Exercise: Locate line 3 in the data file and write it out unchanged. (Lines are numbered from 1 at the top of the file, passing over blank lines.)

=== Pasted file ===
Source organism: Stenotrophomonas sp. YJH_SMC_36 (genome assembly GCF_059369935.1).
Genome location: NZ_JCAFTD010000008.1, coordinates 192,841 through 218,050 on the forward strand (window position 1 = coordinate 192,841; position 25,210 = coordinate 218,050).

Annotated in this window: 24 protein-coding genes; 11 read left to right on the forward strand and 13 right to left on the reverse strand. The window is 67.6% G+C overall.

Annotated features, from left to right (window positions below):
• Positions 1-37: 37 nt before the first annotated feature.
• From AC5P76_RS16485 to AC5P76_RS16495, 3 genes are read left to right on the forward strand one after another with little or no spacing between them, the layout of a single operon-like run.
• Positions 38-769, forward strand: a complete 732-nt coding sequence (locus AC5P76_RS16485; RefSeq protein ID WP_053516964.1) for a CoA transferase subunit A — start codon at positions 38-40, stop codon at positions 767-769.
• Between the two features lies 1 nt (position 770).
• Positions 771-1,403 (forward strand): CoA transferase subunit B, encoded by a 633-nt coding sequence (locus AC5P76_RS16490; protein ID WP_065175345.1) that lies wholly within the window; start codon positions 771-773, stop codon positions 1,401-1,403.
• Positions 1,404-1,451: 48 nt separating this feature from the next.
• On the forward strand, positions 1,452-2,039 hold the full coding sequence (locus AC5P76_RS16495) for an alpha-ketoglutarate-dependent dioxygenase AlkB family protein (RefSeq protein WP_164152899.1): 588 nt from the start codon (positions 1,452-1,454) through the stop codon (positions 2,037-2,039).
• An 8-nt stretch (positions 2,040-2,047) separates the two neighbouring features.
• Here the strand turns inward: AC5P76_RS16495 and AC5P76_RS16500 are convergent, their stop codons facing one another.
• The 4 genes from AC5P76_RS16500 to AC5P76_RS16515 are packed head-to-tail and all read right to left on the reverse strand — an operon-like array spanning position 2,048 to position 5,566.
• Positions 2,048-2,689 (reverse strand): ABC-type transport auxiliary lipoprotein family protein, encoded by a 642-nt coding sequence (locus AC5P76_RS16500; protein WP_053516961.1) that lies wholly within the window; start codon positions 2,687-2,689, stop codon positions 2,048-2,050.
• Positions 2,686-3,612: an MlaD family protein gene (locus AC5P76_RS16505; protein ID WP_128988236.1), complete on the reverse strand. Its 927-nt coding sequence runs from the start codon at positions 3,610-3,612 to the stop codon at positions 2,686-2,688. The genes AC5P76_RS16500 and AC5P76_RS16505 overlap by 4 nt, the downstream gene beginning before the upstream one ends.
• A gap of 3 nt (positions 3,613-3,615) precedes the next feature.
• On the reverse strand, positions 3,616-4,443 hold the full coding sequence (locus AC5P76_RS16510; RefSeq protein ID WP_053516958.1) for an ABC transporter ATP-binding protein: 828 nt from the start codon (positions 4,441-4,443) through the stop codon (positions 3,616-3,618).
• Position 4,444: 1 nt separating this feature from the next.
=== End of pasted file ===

Annotated in this window: 24 protein-coding genes; 11 read left to right on the forward strand and 13 right to left on the reverse strand. The window is 67.6% G+C overall.